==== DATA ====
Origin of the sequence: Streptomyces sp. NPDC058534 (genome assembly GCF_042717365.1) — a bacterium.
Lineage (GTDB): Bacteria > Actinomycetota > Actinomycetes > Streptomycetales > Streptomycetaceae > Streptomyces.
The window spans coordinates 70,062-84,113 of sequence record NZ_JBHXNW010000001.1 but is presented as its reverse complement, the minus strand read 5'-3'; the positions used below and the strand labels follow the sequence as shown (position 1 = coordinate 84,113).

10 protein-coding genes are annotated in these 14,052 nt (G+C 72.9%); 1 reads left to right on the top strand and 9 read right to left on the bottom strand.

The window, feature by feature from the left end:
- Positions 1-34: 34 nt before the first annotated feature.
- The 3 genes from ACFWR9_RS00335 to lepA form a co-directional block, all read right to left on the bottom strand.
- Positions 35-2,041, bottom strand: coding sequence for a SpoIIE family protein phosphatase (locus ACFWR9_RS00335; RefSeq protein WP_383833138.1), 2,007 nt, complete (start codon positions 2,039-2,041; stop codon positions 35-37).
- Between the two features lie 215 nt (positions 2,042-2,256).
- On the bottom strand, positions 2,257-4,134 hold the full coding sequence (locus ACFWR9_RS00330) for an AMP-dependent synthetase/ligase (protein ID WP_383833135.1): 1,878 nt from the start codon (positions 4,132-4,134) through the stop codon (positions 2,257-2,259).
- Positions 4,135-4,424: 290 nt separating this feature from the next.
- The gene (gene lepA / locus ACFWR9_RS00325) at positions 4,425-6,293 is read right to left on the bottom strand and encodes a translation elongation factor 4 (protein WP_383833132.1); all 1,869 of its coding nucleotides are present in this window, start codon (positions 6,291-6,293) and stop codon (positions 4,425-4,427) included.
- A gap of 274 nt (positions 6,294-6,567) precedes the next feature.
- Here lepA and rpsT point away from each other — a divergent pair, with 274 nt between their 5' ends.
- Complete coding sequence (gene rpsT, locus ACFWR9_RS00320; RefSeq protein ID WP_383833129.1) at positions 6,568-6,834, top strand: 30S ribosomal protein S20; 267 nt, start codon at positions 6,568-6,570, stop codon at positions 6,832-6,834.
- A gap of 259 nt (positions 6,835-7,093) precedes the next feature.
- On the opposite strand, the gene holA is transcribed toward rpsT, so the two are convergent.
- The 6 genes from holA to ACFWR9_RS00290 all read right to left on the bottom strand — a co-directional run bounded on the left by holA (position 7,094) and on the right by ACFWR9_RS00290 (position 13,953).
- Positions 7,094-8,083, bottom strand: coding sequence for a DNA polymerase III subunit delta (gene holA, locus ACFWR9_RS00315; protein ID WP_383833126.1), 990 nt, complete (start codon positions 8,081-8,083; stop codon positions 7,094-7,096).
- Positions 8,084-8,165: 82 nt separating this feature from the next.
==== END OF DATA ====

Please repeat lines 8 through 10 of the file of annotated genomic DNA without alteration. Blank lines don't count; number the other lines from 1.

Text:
- Positions 35-2,041, bottom strand: coding sequence for a SpoIIE family protein phosphatase (locus ACFWR9_RS00335; RefSeq protein WP_383833138.1), 2,007 nt, complete (start codon positions 2,039-2,041; stop codon positions 35-37).
- Between the two features lie 215 nt (positions 2,042-2,256).
- On the bottom strand, positions 2,257-4,134 hold the full coding sequence (locus ACFWR9_RS00330) for an AMP-dependent synthetase/ligase (protein ID WP_383833135.1): 1,878 nt from the start codon (positions 4,132-4,134) through the stop codon (positions 2,257-2,259).